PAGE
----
Setting the Stage
Drastically improving the energy efficiency of an older home requires an in-depth technical understanding of building science. And the best examples we have of that are by looking at Net Zero Homes.
A Net Zero Energy (NZE) home is one that produces the same amount of energy it uses, on an annualized basis. These homes are extremely well-built: they have very airtight, well insulated building envelopes with high-performance windows and doors. They also use efficient, right-sized mechanical systems in order to reach higher levels of energy performance. In addition to being incredibly efficient, NZE homes have built-in renewable energy generation (mostly solar panels). In some cases, they incorporate energy storage systems which allow homeowners to bank energy for future use. A Net Zero Energy Ready home (NZEr) is built to the same level of performance, but installation of the renewable energy component is left to the occupant at a future date – a popular option among NZE builders and homebuyers.
In both cases, the result is a home that delivers unrivaled levels of occupant comfort, minimum environmental impacts, and utility bills with much lower energy consumption.
CHBA is leading efforts to bring NZE and NZEr homes to market as affordably as possible. As the industry voluntarily learns new efficiencies with the technology and building practices involved, building costs are decreasing. CHBA’s aim is to share efficiencies and innovation among industry-leading CHBA members so that eventually the cost of owning a NZEr home is comparable to one built to conventional standards.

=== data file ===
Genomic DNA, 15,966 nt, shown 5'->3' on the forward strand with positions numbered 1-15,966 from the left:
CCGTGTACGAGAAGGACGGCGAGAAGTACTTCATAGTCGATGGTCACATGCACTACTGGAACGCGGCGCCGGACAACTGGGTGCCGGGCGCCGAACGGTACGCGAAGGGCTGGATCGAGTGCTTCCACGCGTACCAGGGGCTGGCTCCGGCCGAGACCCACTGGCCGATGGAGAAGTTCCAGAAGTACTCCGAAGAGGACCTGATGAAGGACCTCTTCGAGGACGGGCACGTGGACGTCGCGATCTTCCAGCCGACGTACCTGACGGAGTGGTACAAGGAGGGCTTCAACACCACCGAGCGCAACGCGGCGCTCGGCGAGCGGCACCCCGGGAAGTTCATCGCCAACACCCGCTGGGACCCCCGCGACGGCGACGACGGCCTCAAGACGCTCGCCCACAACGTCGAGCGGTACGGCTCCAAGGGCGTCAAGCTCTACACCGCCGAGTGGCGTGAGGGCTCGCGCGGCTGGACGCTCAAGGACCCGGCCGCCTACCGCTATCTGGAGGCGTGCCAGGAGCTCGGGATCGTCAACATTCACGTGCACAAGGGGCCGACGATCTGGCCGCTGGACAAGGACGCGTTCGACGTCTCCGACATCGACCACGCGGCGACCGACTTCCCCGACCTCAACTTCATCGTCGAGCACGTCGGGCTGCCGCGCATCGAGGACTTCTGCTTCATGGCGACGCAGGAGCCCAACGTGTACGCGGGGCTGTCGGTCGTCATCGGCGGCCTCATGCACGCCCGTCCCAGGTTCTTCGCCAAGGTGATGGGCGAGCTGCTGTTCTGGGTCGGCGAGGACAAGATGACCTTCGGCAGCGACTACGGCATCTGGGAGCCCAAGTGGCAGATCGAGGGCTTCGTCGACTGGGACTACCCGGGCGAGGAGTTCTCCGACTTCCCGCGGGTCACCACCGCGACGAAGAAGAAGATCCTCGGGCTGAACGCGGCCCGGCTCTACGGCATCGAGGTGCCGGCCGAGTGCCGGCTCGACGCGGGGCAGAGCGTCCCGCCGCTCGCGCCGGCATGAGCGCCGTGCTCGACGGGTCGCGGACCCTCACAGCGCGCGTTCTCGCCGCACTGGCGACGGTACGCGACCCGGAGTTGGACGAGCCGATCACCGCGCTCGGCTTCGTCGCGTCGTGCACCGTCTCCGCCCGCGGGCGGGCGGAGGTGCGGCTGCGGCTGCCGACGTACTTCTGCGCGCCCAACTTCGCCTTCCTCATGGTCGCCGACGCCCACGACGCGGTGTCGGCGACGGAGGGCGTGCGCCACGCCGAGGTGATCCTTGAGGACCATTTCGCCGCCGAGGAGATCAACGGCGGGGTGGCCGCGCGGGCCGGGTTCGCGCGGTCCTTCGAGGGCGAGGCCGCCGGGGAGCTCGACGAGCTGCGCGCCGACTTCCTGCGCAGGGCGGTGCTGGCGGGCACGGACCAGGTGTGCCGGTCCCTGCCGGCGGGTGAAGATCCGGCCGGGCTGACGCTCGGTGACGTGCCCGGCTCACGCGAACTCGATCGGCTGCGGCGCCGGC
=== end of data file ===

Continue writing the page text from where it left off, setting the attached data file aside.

The first step was a demonstration program in 2015, backed by Owens Corning Canada and the federal government, that saw the construction of 26 such homes across Canada by five leading residential builders. Based on this success, CHBA launched its Net Zero Home Labelling Program to ensure that each participating home is qualified by a third party to meet the specified technical requirements. The program also includes training requirements for participating builder members and energy advisors.
And now, that scope involves renovations.
Bringing Net Zero Solutions to Renovations
The move to bring NZE homes and renovations to the marketplace is being spearheaded by the residential construction industry itself, through the work of CHBA’s Net Zero Energy Housing Council.
A broad collaboration involving homebuilders, manufacturers, utilities, design experts, government agencies, and service providers, the Council’s primary focus is on how to support innovation in the industry with the goal of creating a market advantage for CHBA builder and renovator members voluntarily pursuing Net Zero Energy.
Currently, they’re working to extend the Net Zero Program to renovations, so that older homes that meet the program requirements can receive the Net Zero/Ready label. To date, more than 100 new homes in Canada have received the label, which includes third-party verification. The program is growing exponentially each year as demand grows for not only energy efficiency at an affordable price point, but the comfort and health benefits that come with NZE homes.